Openbravo POS: Printing Chinese Characters

tsp100

I purchased the Star Micronics TSP 100 thermal printer without realising it has the ability to print Simplified and Traditional Chinese characters as well as Japanese characters. This comes in handy if your products need to be in Chinese (e.g. Chinese restaurant). The printer accepts GB2312 encoded characters for printing Simplified Chinese characters.

Unfortunately, while Openbravo POS handles database operations and on-screen display of UTF-8 characters flawlessly, it doesn’t handle printing of multi-byte characters (which is the case for UTF-8 and GB2312) to ESCPOS complaint thermal printers. After googling around, i was able to find out the point where a hack could be applied to enable multi-byte character printing. Thankfully, Openbravo POS already does “Unicode translation” for every string that is sent to the printer to handle the printing of accent marks such as á and ü, which are single-byte characters. The following hack applied to com.openbravo.pos.printer.escpos.UnicodeTraslator does the trick of printing multi-byte characters (and demonstrates the conversion of UTF-8 to GB2312)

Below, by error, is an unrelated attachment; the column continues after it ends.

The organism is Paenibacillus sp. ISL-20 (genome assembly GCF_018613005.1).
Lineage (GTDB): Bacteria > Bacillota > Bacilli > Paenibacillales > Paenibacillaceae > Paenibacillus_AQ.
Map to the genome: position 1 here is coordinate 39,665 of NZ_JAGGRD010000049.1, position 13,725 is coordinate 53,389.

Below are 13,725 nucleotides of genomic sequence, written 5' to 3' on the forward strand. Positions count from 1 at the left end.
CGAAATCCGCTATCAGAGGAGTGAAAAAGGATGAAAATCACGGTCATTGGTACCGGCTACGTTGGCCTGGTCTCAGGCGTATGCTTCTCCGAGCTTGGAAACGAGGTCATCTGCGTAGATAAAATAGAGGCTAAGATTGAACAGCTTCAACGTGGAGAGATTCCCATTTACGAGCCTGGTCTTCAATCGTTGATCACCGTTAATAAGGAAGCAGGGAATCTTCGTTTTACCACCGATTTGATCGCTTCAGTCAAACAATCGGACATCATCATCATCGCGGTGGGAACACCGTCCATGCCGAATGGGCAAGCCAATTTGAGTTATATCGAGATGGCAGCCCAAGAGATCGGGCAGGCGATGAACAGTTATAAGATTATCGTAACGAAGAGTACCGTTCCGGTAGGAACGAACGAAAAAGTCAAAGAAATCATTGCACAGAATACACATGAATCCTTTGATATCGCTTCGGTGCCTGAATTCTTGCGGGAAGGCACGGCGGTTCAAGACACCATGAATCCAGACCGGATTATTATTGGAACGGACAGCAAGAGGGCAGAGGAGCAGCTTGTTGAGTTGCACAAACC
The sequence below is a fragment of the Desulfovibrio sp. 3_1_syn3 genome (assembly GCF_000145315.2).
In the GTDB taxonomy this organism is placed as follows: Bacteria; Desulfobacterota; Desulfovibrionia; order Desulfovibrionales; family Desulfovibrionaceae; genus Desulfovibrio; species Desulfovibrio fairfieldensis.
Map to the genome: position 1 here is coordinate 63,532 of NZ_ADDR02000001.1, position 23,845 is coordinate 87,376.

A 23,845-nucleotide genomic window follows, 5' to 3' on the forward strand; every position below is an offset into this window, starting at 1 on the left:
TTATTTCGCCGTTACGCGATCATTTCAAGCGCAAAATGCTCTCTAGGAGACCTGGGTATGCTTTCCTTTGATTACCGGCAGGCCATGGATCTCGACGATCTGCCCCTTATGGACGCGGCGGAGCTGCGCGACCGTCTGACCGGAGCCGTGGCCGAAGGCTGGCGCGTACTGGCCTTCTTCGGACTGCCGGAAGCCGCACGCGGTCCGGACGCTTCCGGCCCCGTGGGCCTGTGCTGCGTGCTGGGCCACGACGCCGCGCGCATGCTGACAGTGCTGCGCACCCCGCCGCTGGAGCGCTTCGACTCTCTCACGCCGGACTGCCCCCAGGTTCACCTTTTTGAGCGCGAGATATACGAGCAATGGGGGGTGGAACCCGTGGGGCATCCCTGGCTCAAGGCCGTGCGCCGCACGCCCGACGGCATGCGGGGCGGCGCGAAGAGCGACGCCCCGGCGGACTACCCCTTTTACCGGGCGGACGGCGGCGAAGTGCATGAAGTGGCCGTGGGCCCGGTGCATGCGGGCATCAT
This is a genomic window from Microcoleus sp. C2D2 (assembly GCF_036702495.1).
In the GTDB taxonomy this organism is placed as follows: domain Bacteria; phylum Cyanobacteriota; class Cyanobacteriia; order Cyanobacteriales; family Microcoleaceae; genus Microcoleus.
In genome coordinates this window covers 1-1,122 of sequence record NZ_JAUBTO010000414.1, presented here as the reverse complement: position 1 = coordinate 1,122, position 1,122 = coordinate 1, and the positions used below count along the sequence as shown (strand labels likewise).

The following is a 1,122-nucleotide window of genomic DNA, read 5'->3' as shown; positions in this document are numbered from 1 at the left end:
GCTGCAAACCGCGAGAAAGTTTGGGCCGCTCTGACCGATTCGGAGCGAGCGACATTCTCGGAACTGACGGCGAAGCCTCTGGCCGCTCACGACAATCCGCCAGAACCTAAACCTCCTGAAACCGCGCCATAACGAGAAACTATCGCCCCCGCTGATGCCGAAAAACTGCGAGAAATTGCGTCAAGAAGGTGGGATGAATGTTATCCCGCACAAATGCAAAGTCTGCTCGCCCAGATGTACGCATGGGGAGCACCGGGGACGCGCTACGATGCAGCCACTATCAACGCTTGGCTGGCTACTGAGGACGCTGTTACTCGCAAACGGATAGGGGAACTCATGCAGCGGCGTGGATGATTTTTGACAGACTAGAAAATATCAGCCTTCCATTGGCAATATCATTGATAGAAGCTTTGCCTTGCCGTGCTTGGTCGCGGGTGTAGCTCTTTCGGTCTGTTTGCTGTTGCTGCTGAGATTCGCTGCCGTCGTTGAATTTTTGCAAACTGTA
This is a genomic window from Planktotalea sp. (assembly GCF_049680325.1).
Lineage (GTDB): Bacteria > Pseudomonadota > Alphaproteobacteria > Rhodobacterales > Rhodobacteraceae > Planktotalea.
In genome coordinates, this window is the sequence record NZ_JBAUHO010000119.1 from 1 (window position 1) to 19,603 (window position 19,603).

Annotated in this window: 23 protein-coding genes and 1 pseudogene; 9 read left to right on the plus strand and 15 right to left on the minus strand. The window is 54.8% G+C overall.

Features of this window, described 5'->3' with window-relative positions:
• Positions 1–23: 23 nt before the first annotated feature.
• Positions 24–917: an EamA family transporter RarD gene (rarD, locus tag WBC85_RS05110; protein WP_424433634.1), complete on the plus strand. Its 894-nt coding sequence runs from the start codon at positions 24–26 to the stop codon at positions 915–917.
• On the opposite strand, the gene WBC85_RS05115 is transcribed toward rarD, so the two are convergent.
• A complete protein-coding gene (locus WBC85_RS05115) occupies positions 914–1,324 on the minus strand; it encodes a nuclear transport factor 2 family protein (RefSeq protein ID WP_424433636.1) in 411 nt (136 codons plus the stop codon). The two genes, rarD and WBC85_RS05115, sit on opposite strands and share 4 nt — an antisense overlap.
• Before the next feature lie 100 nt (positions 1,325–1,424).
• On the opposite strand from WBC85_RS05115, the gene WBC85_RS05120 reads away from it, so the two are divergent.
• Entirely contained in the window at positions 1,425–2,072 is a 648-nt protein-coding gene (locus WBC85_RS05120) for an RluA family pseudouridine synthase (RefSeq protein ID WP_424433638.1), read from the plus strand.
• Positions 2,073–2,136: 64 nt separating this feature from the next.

public final byte[] transString(String sCad) {

    if (sCad == null) {
            return null;
    } else {
        byte bAux[] = new byte[0];
        byte temp[] = null;
        for( int i = 0; i < sCad.length(); i++) {
            char sChar = sCad.charAt(i);
            if (Character.UnicodeBlock.of(sChar) == Character.UnicodeBlock.CJK_UNIFIED_IDEOGRAPHS)
                try {
                    // convert to gb2312
                    byte[] gb2312Bytes = String.valueOf(sChar).getBytes("GB2312"); 
                    temp = new byte[bAux.length + gb2312Bytes.length];
                    System.arraycopy(bAux, 0, temp, 0, bAux.length);
                    System.arraycopy(gb2312Bytes, 0, temp, bAux.length, gb2312Bytes.length);
                    bAux = temp;
                } catch (UnsupportedEncodingException e) {
                }
            else 
            {
                // BASIC LATIN
                temp = new byte[bAux.length + 1];
                System.arraycopy(bAux, 0, temp, 0, bAux.length);
                temp[bAux.length] = transChar(sChar);
                bAux = temp;
             }
        }

        return bAux;
    }
}

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